WordPress to Jekyll part 6 - A faster build

My site goes back to 2004 and is reasonably sized but not massive even with the comments so waiting 30 seconds for every change to be reflected is not only a pain but quite disappointing.

I investigated several options and ended up using a few in combination, skipping others and holding out for one.

Incremental build

Launching with the --incremental switch e.g. bundle exec jekyll serve --incremental can speed things up a bit but there are issues here. One is that it still builds a lot of pages, tags and categories as it updates and the second is that if you’re using collections it misses rebuilding pages that reference that collection.

Verdict: Not great.

WSL2 or a Mac?

My primary dev box these days is a beefy Windows box. Jekyll doesn’t seem to want to run at all under native Windows and Windows Subsystem for Linux (WSL) can be pretty slow compared to a Mac. Microsoft have announced Windows Subsystem for Linux 2 (WSL2) which will be much faster but it isn’t available until June 2019 and even then that’s to insiders.

Verdict: Hold tight.

Caching

Hubber extrodinaire Ben Balter developed the Jekyll Include Cache which can help speed up building.

The approach it uses is that you can switch out a regular include x for include_cached x providing that x doesn’t depend on any state/variables. For me that meant my footer, sidebar and navbar could all easily be parsed and stored just once by changing things like: {% include footer.html %} to {% include_cached footer.html %}

There are however places where state is important and this plugin can still help there. For example my header was called using {% include head.html %} and contained code like this:

<meta name="description" content="{{ page.excerpt | markdownify | strip_html | truncatewords:40 }}" />
<title>{{ page.title }} &raquo; DamienG</title>
<meta name="twitter:url" content="{{ page.url | absolute_url }}" />

What you can do here is pass parameters to include_cached and read them the other side. Replacing the include with:

{% include_cached head.html title=page.title url='page.url | absolute_url' excerpt='page.excerpt | markdownify | strip_html | truncatewords:40' %}

And changing the include itself to:

<meta name="description" content="{{ include.excerpt }}" />
<title>{{ include.title }} &raquo; DamienG</title>
<meta name="twitter:url" content="{{ include.url }}" />

Which actually also made the header easy to read as the title, description and url are used multiple times for the various types of metadata (Twitter, OpenGraph etc).

Verdict: Some good improvement.

No paging, tags and collections for local dev

I never actually browse the pages, tags or collections locally but they’re very important for the CI and publishing. I’ve manually turned them off in the past but it’s error-prone and a pain but there is a way to avoid that!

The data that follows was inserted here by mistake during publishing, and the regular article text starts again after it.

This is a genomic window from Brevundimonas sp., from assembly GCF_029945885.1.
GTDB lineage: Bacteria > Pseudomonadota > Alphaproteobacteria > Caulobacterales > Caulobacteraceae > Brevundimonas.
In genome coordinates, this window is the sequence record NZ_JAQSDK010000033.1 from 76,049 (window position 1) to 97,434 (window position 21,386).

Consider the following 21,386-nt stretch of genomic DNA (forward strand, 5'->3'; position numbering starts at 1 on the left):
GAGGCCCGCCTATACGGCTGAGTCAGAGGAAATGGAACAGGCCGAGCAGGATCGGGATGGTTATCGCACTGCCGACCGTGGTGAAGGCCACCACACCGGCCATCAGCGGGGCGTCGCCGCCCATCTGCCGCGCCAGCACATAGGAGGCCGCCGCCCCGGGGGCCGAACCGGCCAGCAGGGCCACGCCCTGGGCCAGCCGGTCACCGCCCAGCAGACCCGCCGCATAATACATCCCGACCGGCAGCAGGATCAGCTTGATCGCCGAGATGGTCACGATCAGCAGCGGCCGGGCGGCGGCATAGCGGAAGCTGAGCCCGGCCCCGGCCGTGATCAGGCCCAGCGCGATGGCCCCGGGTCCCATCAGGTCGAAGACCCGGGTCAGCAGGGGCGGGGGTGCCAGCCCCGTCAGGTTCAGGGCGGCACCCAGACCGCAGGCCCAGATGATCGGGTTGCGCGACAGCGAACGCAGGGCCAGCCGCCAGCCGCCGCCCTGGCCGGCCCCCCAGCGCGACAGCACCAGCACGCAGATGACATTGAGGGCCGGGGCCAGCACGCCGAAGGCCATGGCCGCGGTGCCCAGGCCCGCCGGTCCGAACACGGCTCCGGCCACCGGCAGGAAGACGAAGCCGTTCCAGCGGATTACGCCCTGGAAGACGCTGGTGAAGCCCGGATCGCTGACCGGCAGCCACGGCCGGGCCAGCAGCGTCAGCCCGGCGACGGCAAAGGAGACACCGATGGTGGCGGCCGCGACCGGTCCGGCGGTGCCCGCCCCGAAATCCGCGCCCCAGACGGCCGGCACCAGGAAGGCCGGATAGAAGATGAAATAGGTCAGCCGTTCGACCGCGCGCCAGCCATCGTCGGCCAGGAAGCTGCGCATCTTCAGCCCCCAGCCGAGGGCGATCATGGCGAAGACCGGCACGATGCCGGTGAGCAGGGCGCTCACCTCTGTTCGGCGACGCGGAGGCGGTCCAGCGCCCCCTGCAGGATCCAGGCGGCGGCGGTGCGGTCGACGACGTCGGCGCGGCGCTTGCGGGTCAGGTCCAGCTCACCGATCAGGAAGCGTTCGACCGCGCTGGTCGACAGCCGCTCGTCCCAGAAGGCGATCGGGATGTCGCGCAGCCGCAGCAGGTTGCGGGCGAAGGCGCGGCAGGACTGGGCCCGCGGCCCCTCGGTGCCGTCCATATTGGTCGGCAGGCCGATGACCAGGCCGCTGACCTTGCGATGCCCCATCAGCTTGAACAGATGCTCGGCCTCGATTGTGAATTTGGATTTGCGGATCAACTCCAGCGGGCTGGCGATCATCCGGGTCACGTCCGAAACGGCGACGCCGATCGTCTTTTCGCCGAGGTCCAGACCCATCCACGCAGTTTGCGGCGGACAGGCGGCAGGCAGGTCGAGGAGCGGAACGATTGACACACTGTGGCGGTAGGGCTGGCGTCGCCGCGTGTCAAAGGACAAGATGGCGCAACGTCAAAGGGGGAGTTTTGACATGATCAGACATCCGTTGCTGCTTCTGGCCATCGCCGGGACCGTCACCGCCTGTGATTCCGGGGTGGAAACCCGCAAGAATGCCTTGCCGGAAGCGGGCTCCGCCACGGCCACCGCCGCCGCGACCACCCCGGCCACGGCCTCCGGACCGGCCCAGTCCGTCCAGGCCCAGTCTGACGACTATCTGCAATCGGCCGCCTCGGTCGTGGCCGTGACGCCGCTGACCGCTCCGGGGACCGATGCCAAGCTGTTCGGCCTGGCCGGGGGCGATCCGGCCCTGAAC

Simply move the parts of your configuration you don’t want to be part of your local build into a new configuration file, for example I moved the following parts from my _config.yml into a new _config-publish.yml:

autopages:
  enabled: true
  categories:
    enabled: true
  tags:
    enabled: true

pagination:
  enabled: true

I also moved my Aloglia configuration block here too so that local builds with content not yet published does not turn up in the search index!

It’s important to remember to add --config _config.yml,_config-publish.yml to any Jekyll build steps on your CI server, for example mine has:

 - run:
    name:    Build site
    command: bundle exec jekyll build --config _config.yml,_config-publish.yml 2>&1 | tee $JOB_RESULTS_PATH/build-results.txt

and:

 - run:
    name:    Index with Algolia
    command: bundle exec jekyll algolia --config _config.yml,_config-publish.yml

Verdict: Awesome, drops from 30s to 17s for full build.

Turn off comments for local

I thought this would have more of an impact but it only shaves another couple of seconds off the site build times.

To do this add the following first and last lines to your comments.html include (I’ll probably add this to the Jekyll Blog Comments system)

{% if site.comments.enabled %}
... (existing comments.html contents here)
{% endif %}

and remember to add this to your _config-publish.yml:

comments:
  enabled: true

Verdict: Okay, drops from 17s to 15s for full build.

Conclusion

Between these steps my site has gone from almost 50 seconds to about 17 for a full build without incremental and using that now means about 1-2 seconds!

I can’t wait for WSL2 to push this over the edge!

[)amien

No responses yet